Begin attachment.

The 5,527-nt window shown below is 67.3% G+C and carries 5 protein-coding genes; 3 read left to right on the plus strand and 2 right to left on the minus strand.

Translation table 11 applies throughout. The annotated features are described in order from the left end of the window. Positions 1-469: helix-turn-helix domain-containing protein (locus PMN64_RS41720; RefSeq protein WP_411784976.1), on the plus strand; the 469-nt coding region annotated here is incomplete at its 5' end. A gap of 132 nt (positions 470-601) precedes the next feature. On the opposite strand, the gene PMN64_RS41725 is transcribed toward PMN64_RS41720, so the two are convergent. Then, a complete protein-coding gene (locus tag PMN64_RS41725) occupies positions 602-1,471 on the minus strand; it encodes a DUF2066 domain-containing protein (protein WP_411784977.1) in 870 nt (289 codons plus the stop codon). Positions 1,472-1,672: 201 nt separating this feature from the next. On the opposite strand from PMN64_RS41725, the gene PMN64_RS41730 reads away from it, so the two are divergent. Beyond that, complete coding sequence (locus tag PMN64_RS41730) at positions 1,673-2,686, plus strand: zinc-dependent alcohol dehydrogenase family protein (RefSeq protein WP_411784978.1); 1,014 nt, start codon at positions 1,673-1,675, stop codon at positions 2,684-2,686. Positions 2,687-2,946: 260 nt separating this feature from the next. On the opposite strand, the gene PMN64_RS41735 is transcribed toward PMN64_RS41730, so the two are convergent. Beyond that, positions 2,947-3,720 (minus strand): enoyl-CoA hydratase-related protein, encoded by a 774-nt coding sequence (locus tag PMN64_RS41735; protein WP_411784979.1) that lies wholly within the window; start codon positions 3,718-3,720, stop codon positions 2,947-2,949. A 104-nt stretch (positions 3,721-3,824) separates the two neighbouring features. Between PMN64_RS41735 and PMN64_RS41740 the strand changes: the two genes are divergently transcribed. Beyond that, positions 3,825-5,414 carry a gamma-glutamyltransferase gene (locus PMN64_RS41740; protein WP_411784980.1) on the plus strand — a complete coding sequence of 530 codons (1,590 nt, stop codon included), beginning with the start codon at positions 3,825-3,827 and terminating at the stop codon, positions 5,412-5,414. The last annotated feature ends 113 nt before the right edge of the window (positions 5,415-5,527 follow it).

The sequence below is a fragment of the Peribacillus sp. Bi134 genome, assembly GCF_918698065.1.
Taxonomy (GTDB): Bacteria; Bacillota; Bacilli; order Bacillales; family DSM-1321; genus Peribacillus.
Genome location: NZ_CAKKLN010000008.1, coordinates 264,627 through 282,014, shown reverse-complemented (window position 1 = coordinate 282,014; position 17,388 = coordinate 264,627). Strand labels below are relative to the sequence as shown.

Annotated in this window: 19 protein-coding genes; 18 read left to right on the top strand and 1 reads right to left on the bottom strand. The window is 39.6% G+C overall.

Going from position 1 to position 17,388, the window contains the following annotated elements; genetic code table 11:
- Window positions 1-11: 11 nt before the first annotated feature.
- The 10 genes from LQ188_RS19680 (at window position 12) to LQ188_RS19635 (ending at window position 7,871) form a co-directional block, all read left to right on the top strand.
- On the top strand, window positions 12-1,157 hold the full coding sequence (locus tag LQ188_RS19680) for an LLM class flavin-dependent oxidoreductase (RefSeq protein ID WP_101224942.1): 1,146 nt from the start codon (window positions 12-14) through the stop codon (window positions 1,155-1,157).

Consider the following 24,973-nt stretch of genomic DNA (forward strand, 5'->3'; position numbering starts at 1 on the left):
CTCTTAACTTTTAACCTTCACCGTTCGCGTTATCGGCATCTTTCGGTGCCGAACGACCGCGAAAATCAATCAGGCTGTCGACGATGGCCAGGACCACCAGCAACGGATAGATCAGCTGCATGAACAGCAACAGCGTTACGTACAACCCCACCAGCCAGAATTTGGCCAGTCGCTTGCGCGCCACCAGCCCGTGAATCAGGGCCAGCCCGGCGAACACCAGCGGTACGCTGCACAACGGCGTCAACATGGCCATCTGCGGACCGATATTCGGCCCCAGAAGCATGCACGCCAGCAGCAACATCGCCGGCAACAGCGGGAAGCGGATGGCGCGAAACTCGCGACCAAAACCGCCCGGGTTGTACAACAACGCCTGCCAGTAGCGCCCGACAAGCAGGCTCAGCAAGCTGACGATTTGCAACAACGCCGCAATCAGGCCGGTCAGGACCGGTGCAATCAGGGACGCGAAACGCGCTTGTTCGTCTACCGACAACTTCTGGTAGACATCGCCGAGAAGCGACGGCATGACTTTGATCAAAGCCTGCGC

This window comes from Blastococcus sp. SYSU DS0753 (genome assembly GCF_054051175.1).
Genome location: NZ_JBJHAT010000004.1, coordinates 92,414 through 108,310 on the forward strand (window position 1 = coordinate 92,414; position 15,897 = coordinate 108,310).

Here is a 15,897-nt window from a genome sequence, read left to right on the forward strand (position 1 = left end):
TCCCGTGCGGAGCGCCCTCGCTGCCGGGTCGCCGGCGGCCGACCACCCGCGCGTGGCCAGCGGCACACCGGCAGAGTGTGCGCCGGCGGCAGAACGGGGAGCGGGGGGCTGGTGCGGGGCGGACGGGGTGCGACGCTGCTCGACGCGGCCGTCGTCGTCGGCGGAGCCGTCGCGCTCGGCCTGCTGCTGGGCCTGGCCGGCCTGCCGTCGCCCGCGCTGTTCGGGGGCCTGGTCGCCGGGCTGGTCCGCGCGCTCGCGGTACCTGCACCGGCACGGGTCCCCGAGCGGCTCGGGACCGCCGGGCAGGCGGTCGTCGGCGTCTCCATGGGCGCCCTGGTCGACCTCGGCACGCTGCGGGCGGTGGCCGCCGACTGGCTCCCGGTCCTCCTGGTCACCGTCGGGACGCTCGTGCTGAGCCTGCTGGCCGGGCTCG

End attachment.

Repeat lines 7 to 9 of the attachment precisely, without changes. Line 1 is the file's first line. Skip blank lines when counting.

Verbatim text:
Going from position 1 to position 17,388, the window contains the following annotated elements; genetic code table 11:
- Window positions 1-11: 11 nt before the first annotated feature.
- The 10 genes from LQ188_RS19680 (at window position 12) to LQ188_RS19635 (ending at window position 7,871) form a co-directional block, all read left to right on the top strand.